Lucid Fly | The Escape Stage
by Joe Mis
- Senior Columnist –
Lucid Fly is not a new band, but it is probably a new name to most. The Florida-based trio has been kicking around the music scene since 2001 and is at long last preparing to release a full-length CD. For those who are into the darker, more Gothic side of metal – close to the Evanescence vein, then Lucid Fly’s 2009 EP, The Escape Stage, will provide a teaser to the full CD.
The band’s name is best explained by the band itself on its web site: “…a friend stumbled over an old newspaper with a headline that read “Lucid Flies Into The Record Book,” featuring an article on astronaut Shannon Lucid, who had broken the record for the longest duration in space by an American, as well as by a woman. From that headline, Lucid Fly was born.” The act was originally a duo – vocalist Nikki Layne and guitarist Doug Mecca – and they released their debut EP Adapting To Gravity in 2005. The pair headed out to L.A. and added bassist Go Nakabayashi to the lineup, and the now three-piece Lucid Fly released The Escape Stage in 2009 to solid feedback. Their continued efforts earned them a nomination for the 2012 Los Angeles Raw Artists RAWards prize.
The overall quality of The Escape Stage shows that Lucid Fly is a veteran act. Don’t let the fact that they only have two EPs out there fool you. Their music is tight and polished. The songs are well-written and well-delivered, and the production values of the EP are high. There are marked similarities to Evanescence, but Lucid Fly is not a sound-alike band. Rather than driving off the vocals, Lucid Fly’s music is much more about rhythms and flows. Nikki Layne has a fine voice and keeps within her range. While lacking the raw power of Amy Lee, her diction and enunciation perhaps are stronger. She has a deft touch and adjusts her vocal power and intensity to suit the tone of the song. Doug Mecca is an excellent rhythm player and works very well with Go Nakabayashi’s intense and fluid bass work. These two play off each other very well and make for a very dynamic and lively rhythm section. If you are looking for lead guitar heroics, you won’t find those fireworks here as Mecca keeps himself in check with very brief and precise solos, allowing the band’s overall musical composition to stand clear and uncluttered.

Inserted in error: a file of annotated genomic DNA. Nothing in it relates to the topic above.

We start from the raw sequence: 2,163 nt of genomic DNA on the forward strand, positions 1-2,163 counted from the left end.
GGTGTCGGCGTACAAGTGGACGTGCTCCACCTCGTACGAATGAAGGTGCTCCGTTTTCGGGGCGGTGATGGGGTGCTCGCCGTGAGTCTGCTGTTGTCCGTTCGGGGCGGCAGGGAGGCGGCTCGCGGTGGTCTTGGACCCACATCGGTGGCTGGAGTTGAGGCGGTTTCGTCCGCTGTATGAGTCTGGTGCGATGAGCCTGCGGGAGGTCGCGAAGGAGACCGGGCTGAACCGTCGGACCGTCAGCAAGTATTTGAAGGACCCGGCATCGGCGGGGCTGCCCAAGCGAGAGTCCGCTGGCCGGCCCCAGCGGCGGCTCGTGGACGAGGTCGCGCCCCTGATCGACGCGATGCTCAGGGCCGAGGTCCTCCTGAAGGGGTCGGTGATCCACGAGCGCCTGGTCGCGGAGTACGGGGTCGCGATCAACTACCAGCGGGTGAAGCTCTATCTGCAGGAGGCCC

Intense, driving bass opens the aptly titled “Dirge,” and Nikki Layne does a nice job with numerous self-harmonies, and Doug Mecca manages to get some intriguing squeals from his guitar. Neat, almost bell-like tones from the guitars and a bouncy drum line (from an drummer not credited) lay nicely under Layne’s slick vocal lines, but Go Nakabayashi’s bass is the driving force on “Dramatis Personae.” “Alohum” opens with an almost punk rock groove, but it becomes a sweeping mixed tempo track that features introspective lyrics, with Layne’s best vocals, the strongest bass on the EP and a truly fine (but brief) Mecca guitar break. “Back & Forth” has more alternative/pop rock feel to it, while the band saved the best for last. “Means to an End” is the strongest track on the release – everything just works. This last song is the band’s true demo piece – everything is there; nice technical performances, solid lyrics and composition, wild but not distracting tempo changes, and most of all, passion and enthusiasm.
Fans of Gothic or progressive metal, particularly Evanescence fans, will find a lot to enjoy. Their music is dark but not depressing and highly polished. The three members of Lucid Fly prove themselves to be a class act, and they play together as a veteran team. With neither missed chords nor botched notes to be heard, The Escape Stage hopefully is a taste of things to come – that Lucid Fly’s upcoming full length release will be a barn burner.
Genre: Alternative, Progressive, Rock
Nikki Layne (vocals)
Doug Mecca (guitar)
Go Nakabayashi (bass)
2. Dramatis Personae
4. Back & Forth
5. Means To An End
Hardrock Haven rating: 8.5 / 10